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Beads and glass supplies from Tuffnells
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Author Topic: Key mandrels?  (Read 14267 times)
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Blue Box Studio
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« on: May 28, 2013, 01:21:37 PM »

I am thinking about making some beads on keys - but presume I need a special mandrel to do this?  Can someone point me in the right direction please?
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arachnia
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« Reply #1 on: May 28, 2013, 01:46:55 PM »

I have used  Jelveh Designs Key Mandrel before now from etsy. I just looked to find you a link but they don't have one in. Only problem I found with it is if you get it too hot you weld the nut LOL. So not used it since. I do want to get another on.

I have known some people use a crocodile clip like  vicarage crafts grippy
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Vickie
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Blue Box Studio
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« Reply #2 on: May 28, 2013, 01:49:13 PM »

If anyone was going to weld a nut it'd be me Sad  I have a croc clip, perhaps I'll try that first.  Thanks.
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Margram
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« Reply #3 on: May 28, 2013, 03:28:22 PM »

If you have vintage keys with a hollow barrel, you can just use a normal 2mm mandrel liberally dipped in bead release.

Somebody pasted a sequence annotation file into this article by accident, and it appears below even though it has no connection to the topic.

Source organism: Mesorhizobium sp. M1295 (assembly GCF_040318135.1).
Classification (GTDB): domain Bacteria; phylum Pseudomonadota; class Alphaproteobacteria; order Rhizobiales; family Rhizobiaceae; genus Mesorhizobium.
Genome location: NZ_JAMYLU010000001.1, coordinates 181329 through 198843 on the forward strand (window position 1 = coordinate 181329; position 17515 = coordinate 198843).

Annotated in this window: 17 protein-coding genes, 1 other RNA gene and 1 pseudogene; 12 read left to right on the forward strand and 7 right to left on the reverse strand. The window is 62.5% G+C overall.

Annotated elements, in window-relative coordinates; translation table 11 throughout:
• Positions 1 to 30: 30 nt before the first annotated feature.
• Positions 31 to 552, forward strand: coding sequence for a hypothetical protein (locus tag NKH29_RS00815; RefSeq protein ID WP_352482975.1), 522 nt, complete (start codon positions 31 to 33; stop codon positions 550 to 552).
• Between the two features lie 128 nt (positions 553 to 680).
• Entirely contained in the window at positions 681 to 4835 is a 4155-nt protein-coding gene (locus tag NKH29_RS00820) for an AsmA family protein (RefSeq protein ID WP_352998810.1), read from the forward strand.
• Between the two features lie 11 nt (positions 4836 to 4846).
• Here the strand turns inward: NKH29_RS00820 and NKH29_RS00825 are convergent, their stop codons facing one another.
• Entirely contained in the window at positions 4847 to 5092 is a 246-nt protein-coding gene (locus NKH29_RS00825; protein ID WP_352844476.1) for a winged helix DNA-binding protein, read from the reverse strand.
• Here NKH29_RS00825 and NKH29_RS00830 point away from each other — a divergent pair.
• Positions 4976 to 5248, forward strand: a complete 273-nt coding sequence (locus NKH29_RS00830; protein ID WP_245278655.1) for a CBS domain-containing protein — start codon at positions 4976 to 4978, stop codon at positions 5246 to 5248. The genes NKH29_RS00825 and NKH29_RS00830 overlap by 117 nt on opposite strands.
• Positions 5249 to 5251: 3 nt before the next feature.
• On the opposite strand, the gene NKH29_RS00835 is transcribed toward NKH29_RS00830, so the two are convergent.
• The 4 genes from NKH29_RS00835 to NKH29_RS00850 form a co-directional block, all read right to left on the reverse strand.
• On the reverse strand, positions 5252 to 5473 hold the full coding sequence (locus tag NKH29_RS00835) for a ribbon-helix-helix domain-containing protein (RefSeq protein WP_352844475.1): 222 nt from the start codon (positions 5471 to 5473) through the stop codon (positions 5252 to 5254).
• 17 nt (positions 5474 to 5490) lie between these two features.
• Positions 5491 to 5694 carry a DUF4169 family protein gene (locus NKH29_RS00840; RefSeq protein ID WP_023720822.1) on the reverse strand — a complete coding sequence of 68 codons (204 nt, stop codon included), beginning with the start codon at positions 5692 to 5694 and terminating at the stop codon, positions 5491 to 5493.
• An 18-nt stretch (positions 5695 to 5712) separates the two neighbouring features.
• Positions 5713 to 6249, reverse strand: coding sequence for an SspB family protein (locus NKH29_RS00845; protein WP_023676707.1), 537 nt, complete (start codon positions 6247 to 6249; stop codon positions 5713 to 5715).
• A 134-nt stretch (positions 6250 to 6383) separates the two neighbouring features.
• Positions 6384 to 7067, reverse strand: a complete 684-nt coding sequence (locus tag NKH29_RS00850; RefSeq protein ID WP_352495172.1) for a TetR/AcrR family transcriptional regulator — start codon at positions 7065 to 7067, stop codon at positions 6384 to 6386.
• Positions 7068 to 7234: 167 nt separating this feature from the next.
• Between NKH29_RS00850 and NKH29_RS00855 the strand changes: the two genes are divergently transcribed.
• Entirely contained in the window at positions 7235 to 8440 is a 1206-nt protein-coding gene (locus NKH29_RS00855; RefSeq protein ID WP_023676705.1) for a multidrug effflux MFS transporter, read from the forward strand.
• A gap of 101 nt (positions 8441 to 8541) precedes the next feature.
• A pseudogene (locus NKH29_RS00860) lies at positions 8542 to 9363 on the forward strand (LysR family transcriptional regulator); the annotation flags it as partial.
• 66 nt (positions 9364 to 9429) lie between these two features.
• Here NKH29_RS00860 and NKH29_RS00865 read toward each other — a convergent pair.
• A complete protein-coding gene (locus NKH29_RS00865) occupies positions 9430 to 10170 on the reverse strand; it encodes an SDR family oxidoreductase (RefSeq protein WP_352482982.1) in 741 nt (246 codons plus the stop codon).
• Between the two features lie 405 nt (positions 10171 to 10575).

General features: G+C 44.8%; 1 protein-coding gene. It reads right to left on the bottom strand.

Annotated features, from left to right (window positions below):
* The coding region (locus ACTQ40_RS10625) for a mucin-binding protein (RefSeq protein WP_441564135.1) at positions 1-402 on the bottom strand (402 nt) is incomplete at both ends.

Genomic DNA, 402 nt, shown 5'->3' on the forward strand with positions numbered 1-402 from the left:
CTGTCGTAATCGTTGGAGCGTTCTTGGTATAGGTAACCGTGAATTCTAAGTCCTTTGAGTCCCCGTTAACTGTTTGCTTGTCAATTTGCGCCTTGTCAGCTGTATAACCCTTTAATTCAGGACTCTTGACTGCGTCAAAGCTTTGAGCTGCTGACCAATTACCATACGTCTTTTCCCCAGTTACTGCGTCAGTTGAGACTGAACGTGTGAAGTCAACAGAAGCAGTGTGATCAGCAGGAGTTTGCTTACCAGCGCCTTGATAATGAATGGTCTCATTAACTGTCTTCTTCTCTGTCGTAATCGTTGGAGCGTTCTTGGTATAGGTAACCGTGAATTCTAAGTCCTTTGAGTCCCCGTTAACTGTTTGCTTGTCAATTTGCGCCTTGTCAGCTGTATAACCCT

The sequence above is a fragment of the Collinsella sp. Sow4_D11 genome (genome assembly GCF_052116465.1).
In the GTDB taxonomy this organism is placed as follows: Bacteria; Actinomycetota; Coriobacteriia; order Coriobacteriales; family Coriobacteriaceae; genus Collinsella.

Allow to dry thoroughly and you should be okay.
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Blue Box Studio
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« Reply #4 on: May 28, 2013, 05:42:07 PM »

Ah - will have to check.
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Pauline
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« Reply #5 on: May 28, 2013, 05:54:35 PM »

some one is starting to sell up their kit, including 2 lots of keys ready for beading on ebay, she also has some frit and lentil mashers
see here   http://www.ebay.co.uk/sch/ladybirdbeads/m.html?item=300910909843&pt=UK_Crafts_Glass_Art_Supplies_CV&hash=item460fb01993&rt=nc&_trksid=p2047675.l2562
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Pat from Canvey
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« Reply #6 on: May 29, 2013, 02:03:28 AM »

I use second hand medical hemostats bought from a boot sale,   https://www.google.co.uk/search?q=hemostat+images&ie=utf-8&oe=utf-8&aq=t&rls=org.mozilla:en-GB:official&client=firefox-a
Their advantage is that when closed, they lock together so holding a key or whatever very firmly. Before I bought them, I just used an old pair of pliers.
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Blue Box Studio
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« Reply #7 on: May 29, 2013, 12:17:18 PM »

some one is starting to sell up their kit, including 2 lots of keys ready for beading on ebay, she also has some frit and lentil mashers
see here   http://www.ebay.co.uk/sch/ladybirdbeads/m.html?item=300910909843&pt=UK_Crafts_Glass_Art_Supplies_CV&hash=item460fb01993&rt=nc&_trksid=p2047675.l2562